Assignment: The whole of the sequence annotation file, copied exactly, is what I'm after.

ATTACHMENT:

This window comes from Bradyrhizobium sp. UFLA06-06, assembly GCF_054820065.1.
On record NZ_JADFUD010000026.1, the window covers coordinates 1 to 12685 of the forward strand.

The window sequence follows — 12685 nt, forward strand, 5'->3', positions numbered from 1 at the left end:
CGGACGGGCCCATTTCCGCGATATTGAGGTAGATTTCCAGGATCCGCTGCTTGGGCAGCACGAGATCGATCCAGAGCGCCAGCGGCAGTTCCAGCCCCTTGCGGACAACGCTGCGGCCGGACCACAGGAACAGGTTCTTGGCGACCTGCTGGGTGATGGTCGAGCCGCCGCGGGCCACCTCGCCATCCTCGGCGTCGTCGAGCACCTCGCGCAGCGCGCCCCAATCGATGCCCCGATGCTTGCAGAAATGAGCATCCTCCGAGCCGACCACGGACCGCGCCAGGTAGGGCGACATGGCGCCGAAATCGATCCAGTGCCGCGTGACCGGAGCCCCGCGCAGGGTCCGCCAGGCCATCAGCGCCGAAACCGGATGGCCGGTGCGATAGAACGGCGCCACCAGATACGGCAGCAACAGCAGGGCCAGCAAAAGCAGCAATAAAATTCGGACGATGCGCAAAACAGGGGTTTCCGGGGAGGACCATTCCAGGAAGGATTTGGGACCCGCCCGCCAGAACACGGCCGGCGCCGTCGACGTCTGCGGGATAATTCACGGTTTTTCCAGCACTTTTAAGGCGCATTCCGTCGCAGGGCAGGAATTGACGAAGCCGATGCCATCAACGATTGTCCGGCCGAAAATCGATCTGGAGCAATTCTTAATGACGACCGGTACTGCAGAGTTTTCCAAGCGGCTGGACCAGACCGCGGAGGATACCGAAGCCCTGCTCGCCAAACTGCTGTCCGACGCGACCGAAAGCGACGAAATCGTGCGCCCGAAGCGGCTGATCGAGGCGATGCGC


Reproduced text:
This window comes from Bradyrhizobium sp. UFLA06-06, assembly GCF_054820065.1.
On record NZ_JADFUD010000026.1, the window covers coordinates 1 to 12685 of the forward strand.

The window sequence follows — 12685 nt, forward strand, 5'->3', positions numbered from 1 at the left end:
CGGACGGGCCCATTTCCGCGATATTGAGGTAGATTTCCAGGATCCGCTGCTTGGGCAGCACGAGATCGATCCAGAGCGCCAGCGGCAGTTCCAGCCCCTTGCGGACAACGCTGCGGCCGGACCACAGGAACAGGTTCTTGGCGACCTGCTGGGTGATGGTCGAGCCGCCGCGGGCCACCTCGCCATCCTCGGCGTCGTCGAGCACCTCGCGCAGCGCGCCCCAATCGATGCCCCGATGCTTGCAGAAATGAGCATCCTCCGAGCCGACCACGGACCGCGCCAGGTAGGGCGACATGGCGCCGAAATCGATCCAGTGCCGCGTGACCGGAGCCCCGCGCAGGGTCCGCCAGGCCATCAGCGCCGAAACCGGATGGCCGGTGCGATAGAACGGCGCCACCAGATACGGCAGCAACAGCAGGGCCAGCAAAAGCAGCAATAAAATTCGGACGATGCGCAAAACAGGGGTTTCCGGGGAGGACCATTCCAGGAAGGATTTGGGACCCGCCCGCCAGAACACGGCCGGCGCCGTCGACGTCTGCGGGATAATTCACGGTTTTTCCAGCACTTTTAAGGCGCATTCCGTCGCAGGGCAGGAATTGACGAAGCCGATGCCATCAACGATTGTCCGGCCGAAAATCGATCTGGAGCAATTCTTAATGACGACCGGTACTGCAGAGTTTTCCAAGCGGCTGGACCAGACCGCGGAGGATACCGAAGCCCTGCTCGCCAAACTGCTGTCCGACGCGACCGAAAGCGACGAAATCGTGCGCCCGAAGCGGCTGATCGAGGCGATGCGC